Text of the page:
The Dark Tradeoff
Nicholas Windsor offers an excellent summary of the pro-life position, particularly with regard to the continuing moral urgency to acknowledge and address the horror of abortion (available here, as well):
There are consciences in Europe, it must be stressed, that glow white-hot for justice and strive continuously for this darkest fact of our public life to appear in public debate as clearly as it does across the Atlantic in the United States. For most of our contemporaries, however, this is a matter that impinges little. The effectiveness of determined campaigns of propaganda at the outset to harden consciences, and gradually to enforce a conformism that fears to question what is said to be a settled issue, has worked wonderfully well.
And this enforcement of a new status quo succeeds so well due, surely, to benefits enjoyed as a result—benefits of an order that make acceptable even the killing of innocents, by their protectors, on a scale that freezes the imagination. How much then must depend on its remaining so, remaining beyond question? This is the nub of that ideological word choice. So much else can be chosen in a given life if the option to dispose of unwanted children is dependably available. So many intoxicating freedoms are newly established, if only abortion is never again denied to women and to men.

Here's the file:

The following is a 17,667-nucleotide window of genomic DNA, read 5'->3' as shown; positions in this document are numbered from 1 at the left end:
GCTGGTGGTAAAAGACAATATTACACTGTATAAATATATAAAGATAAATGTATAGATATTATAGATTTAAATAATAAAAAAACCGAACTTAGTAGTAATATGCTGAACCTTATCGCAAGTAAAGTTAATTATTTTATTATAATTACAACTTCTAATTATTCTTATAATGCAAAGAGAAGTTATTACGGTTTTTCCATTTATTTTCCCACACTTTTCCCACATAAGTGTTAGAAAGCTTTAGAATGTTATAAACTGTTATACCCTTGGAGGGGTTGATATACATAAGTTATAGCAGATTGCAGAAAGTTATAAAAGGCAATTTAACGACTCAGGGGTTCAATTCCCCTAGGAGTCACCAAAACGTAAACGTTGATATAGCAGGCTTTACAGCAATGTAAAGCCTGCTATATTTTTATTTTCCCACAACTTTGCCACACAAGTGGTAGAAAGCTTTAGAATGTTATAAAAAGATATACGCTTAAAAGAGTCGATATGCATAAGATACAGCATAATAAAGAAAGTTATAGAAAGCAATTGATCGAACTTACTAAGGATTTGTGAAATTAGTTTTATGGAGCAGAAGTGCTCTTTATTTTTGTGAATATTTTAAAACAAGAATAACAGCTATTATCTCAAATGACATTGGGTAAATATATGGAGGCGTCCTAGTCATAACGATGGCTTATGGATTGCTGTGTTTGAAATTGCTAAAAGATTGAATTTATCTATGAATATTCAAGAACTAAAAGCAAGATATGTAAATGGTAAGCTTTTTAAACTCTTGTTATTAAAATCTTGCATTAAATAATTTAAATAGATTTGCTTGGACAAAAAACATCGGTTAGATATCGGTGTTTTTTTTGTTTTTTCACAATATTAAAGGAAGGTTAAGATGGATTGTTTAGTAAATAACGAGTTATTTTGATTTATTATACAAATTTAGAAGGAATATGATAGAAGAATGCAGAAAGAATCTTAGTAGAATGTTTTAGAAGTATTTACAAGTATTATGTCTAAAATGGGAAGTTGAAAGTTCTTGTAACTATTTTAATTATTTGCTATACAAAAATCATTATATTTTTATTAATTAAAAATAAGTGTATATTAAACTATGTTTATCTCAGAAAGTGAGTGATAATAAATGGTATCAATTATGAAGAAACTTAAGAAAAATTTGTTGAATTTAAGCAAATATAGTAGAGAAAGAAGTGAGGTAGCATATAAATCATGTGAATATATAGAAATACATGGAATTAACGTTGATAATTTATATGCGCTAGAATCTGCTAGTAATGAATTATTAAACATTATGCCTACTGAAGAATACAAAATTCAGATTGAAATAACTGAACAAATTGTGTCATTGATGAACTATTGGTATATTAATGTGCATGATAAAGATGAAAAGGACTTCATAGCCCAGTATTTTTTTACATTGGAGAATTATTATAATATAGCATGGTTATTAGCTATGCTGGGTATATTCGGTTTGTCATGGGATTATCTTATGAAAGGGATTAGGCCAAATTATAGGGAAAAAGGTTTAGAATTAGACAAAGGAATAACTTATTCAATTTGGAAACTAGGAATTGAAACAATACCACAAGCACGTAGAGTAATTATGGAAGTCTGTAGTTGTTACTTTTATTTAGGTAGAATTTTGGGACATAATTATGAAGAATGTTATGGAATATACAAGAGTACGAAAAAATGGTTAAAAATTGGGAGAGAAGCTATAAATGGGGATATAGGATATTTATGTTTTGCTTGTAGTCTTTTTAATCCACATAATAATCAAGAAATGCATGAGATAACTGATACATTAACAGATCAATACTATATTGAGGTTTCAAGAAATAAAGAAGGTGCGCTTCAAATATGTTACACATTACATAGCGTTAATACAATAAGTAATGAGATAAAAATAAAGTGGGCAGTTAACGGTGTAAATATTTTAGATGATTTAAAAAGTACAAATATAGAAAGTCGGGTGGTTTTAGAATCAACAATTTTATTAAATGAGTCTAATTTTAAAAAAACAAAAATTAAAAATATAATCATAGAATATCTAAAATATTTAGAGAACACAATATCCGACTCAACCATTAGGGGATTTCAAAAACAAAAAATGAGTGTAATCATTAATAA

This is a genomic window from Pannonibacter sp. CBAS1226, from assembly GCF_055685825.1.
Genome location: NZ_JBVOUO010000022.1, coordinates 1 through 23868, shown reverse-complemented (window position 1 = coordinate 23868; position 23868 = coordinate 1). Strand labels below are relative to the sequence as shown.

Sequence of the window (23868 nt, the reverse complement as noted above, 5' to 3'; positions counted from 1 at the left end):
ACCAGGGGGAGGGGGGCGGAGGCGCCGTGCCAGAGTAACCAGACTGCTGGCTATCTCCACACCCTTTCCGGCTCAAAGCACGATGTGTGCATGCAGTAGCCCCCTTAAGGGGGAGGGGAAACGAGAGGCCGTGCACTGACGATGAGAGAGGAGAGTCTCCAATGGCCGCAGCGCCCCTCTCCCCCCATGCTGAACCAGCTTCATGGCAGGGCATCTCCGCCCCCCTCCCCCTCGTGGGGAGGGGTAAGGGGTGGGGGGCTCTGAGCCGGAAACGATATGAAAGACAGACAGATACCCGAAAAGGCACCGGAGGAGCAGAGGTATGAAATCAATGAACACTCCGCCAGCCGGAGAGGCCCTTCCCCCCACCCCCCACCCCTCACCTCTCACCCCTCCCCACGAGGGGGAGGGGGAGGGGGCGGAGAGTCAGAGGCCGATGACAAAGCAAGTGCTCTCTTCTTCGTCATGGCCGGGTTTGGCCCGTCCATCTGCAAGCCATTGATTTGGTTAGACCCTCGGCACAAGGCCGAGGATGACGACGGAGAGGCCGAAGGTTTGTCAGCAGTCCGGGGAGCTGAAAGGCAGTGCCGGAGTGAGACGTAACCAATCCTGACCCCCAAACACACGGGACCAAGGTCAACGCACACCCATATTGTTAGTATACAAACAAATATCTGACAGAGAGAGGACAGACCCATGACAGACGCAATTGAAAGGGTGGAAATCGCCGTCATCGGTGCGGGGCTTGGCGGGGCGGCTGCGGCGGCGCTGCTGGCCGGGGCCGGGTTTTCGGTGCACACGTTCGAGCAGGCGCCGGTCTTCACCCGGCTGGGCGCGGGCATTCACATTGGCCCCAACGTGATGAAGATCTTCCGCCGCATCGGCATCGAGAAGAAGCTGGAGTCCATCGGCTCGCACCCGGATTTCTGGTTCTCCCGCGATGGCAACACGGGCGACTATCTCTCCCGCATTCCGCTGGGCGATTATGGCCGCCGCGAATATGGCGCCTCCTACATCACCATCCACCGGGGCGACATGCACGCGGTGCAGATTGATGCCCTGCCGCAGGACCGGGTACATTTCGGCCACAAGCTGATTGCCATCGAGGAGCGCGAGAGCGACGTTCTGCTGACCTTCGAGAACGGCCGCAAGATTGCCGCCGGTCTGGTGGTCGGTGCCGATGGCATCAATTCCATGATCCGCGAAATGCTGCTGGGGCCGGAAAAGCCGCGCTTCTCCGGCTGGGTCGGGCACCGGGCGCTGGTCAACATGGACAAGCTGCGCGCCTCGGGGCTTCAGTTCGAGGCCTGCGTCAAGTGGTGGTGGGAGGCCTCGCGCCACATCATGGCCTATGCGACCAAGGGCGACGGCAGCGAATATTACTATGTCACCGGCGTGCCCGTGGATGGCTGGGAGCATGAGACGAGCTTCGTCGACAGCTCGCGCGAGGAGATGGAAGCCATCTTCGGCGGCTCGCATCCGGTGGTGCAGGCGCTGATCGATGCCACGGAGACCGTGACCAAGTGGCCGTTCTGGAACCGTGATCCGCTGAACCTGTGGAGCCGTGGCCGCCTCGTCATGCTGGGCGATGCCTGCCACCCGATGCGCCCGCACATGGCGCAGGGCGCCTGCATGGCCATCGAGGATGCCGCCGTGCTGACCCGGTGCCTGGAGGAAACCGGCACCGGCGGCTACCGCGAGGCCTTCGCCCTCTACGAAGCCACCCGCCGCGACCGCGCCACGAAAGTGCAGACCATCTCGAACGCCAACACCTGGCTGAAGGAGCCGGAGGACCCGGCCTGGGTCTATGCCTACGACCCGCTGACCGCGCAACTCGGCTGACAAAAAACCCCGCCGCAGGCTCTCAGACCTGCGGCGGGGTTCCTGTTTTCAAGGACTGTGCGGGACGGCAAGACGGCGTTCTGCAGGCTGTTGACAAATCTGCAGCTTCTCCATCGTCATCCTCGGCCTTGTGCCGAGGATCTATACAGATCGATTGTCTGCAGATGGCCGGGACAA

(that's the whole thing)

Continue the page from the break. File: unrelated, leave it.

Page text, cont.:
Windsor notes that, beyond the direct cost to the women who abort their children, is the cost to a society as it tries to “value its own distinctive culture, when it has placed this fearful act at its center” — namely “the wish not to be bound by a pregnancy unless it is fully and freely chosen and which, outside of that parameter, is declared, by fiat, to be null and void.”
The travesty of abortion infects Western culture much more thoroughly than as a discrete issue on a slate of controversies and disagreements. It goes right to questions of what is right and who we are as spiritual and corporeal beings.